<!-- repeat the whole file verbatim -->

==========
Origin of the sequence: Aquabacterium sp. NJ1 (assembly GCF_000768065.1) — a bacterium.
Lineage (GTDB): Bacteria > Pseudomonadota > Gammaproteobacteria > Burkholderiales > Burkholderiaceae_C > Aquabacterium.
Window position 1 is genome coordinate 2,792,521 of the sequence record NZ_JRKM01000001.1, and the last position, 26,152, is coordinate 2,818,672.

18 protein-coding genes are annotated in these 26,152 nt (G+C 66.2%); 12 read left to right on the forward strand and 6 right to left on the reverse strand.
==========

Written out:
Origin of the sequence: Aquabacterium sp. NJ1 (assembly GCF_000768065.1) — a bacterium.
Lineage (GTDB): Bacteria > Pseudomonadota > Gammaproteobacteria > Burkholderiales > Burkholderiaceae_C > Aquabacterium.
Window position 1 is genome coordinate 2,792,521 of the sequence record NZ_JRKM01000001.1, and the last position, 26,152, is coordinate 2,818,672.

18 protein-coding genes are annotated in these 26,152 nt (G+C 66.2%); 12 read left to right on the forward strand and 6 right to left on the reverse strand.